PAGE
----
One of the best Rom-Coms you’ll ever see.

The film begins with Emily (Julianne Moore) requesting a divorce from Cal (Steve Carell) as she has fallen out of love with him and slept with someone else, which is understandably a strange way to start a rom com. However, it sets up the rather dry comedy and the emotional themes surrounding family, divorce and the tougher side of love throughout the film. Cal, now alone, meets Jacob (Ryan Gosling), a smooth ladies’ man, at a bar who decides to take Cal under his wing, to fix his image, his game, and get him back on the market. All the while Jacob falls in love with Hannah (Emma Stone) which leaves him in unfamiliar territory too. The film mainly follows these two couples with a third C plot story of Cal’s son fancying his babysitter which too adds to the comedy and indeed the romance and drama of the film.

For me, Crazy Stupid Love is a rare film because it’s a rom com which I genuinely found laugh out loud funny. It’s great fun throughout, which is mainly down to the great chemistry the actors share together. Be it Ryan Gosling with Steve Carell and their hilarious bromance/teacher student relationship, or Gosling and Emma Stone’s perfect romantic chemistry, it works very well in creating an engaging and entertaining film.

The plot unravels almost like a Shakespearean play, as the love triangles and relationships play out they come together in a final act (one particular scene in fact) which is brilliantly funny and well planned. It’s something I certainly didn’t expect and is thoroughly enjoyable when all of the plots are tied up in a neat bow.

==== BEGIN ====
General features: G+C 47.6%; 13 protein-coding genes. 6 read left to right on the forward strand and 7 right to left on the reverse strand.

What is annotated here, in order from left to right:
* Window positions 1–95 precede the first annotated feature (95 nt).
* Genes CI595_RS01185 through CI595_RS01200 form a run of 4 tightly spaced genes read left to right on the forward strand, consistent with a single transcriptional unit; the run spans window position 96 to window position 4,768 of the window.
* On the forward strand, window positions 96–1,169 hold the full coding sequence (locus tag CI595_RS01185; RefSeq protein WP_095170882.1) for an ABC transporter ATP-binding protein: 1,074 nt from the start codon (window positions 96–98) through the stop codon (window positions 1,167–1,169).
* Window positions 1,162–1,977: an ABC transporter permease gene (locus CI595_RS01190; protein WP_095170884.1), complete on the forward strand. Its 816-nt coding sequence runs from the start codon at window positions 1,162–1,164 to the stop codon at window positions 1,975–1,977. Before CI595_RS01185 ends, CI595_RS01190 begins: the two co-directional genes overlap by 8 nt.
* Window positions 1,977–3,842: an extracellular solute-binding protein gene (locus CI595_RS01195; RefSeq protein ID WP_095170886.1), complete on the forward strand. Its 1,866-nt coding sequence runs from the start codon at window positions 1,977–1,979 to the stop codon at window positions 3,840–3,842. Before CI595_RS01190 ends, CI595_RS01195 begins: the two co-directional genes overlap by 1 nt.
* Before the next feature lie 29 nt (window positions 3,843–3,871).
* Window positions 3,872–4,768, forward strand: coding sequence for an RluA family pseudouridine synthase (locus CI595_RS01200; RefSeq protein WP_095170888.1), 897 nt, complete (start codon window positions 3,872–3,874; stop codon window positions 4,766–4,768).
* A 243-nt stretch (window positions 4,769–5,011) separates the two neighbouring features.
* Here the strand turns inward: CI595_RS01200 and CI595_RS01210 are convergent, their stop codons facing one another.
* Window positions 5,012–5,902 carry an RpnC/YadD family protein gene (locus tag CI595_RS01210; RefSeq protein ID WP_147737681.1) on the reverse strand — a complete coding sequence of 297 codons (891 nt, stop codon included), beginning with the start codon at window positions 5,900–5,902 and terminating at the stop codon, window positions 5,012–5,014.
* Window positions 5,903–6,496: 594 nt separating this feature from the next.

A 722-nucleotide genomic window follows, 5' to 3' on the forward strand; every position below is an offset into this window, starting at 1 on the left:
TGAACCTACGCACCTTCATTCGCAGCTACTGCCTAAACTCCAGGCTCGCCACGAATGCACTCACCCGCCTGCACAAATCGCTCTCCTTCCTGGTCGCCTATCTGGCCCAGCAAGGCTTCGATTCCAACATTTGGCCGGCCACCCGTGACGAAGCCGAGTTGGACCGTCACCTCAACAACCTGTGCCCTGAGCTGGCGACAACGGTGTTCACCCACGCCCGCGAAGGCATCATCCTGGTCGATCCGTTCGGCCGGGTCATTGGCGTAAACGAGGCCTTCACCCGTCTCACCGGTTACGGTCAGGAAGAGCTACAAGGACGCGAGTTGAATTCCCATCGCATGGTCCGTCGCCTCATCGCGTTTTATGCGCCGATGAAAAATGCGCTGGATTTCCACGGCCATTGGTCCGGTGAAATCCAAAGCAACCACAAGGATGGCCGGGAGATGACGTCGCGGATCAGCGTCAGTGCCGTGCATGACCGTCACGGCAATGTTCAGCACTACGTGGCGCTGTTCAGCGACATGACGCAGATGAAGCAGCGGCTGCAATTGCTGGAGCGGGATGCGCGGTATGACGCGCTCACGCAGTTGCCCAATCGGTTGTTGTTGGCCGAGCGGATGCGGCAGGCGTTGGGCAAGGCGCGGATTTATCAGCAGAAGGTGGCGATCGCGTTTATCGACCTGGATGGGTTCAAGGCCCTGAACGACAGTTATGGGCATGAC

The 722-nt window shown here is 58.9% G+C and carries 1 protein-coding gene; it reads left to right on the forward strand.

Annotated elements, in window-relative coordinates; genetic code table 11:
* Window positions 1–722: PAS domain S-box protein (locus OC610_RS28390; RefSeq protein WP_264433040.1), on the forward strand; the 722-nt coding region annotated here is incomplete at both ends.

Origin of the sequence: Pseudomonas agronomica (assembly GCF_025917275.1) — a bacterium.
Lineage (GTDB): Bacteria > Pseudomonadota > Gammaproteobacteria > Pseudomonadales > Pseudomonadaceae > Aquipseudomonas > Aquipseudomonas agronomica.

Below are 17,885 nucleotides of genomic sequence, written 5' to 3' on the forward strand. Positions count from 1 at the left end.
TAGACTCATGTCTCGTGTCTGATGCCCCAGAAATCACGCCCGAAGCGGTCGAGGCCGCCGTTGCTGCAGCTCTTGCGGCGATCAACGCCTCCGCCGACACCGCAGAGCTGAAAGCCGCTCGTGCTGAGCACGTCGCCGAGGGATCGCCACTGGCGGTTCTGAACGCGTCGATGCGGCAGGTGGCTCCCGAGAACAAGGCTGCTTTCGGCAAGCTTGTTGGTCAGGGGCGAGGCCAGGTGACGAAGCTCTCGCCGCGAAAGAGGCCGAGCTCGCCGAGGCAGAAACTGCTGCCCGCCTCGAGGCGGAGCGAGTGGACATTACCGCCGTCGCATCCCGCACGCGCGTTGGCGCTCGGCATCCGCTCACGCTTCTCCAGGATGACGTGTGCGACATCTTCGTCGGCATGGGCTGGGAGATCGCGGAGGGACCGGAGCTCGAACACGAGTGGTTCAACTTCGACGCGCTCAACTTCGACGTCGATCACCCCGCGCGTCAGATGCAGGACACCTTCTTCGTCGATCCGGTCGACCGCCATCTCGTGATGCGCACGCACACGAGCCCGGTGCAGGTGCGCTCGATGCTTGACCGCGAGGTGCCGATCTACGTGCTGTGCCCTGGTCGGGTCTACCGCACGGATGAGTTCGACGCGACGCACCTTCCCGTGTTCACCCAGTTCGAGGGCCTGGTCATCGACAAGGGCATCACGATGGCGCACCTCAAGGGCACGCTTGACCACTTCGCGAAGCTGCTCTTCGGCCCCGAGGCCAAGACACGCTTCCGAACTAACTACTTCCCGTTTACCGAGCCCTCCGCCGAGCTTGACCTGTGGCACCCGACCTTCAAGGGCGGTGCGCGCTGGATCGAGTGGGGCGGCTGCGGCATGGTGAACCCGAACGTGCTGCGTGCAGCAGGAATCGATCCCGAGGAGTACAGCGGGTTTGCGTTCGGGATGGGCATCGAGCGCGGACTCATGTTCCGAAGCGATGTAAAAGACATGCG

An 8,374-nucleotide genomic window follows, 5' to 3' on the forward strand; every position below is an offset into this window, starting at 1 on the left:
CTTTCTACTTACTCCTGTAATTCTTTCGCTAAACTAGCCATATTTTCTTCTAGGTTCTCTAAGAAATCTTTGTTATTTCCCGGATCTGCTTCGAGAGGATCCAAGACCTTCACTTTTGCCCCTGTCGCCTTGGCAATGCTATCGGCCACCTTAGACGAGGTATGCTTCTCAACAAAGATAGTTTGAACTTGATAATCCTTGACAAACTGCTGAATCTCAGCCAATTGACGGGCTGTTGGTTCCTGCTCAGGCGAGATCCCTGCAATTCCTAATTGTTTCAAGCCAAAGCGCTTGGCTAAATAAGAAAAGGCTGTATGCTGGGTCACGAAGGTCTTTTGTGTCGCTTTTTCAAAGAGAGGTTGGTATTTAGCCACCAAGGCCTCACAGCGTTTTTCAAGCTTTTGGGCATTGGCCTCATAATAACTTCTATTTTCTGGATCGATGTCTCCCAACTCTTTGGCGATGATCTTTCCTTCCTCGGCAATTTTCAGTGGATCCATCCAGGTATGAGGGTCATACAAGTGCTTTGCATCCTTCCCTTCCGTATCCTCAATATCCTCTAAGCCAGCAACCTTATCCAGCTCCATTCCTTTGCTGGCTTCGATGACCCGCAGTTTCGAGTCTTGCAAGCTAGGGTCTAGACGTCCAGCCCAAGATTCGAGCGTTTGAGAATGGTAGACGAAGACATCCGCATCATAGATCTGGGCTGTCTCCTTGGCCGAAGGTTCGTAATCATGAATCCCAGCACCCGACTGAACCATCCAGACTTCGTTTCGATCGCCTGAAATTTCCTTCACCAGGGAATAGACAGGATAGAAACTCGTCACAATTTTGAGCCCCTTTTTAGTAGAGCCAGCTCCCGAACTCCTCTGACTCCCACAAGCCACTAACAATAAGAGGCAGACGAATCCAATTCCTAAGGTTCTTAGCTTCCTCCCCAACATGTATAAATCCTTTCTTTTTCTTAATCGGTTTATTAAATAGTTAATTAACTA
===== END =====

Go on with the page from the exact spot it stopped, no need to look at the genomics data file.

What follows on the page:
The comedy in this film mainly comes from the before mentioned chemistry between Ryan Gosling and Steve Carell and the many enjoyable moments they share, as well as their ever altering relationship as the two characters evolve throughout their arcs. Emma Stone¬†too is (as always) a pleasure to watch and genuinely funny and although Julianne Moore’s character tends to be more centred in the emotional and dramatic components of the film, she too adds to the film’s comedy at times however I would’ve liked to have seen more of her.

Speaking of the drama and emotion, despite the hilarious aspects of the film it still deals with intense and emotional themes surrounding love, divorce and the breakdown of a family. The breakdown of Cal and Emily’s relationship is actually very sad and their uncertainty as to what to do with themselves, particularly when Emily rings Cal faking a problem with the house just so she can talk to him, is rather heart wrenching. This I personally find is a true strength of Julianne Moore (as shown in Still Alice) which is why her performance is just as important to the film’s overall tone.

Crazy Stupid Love is a good blend of fun, heart warming comedic moments and truly sad sequences that make this film so strong, which I think is a credit not only to the actors but the directors (Glenn Ficarra, John Requa) and also Dan Fogelman (the writer).

Highlight: Ryan Gosling’s performance and chemistry with pretty much anyone on screen was certainly a joy to watch. He is the stem of comedy for me throughout the film and it’s difficult not to be drawn in by his general aura. His dry sense of humour and brilliant comic timing is something I very much enjoy about him as an actor, particularly in this film.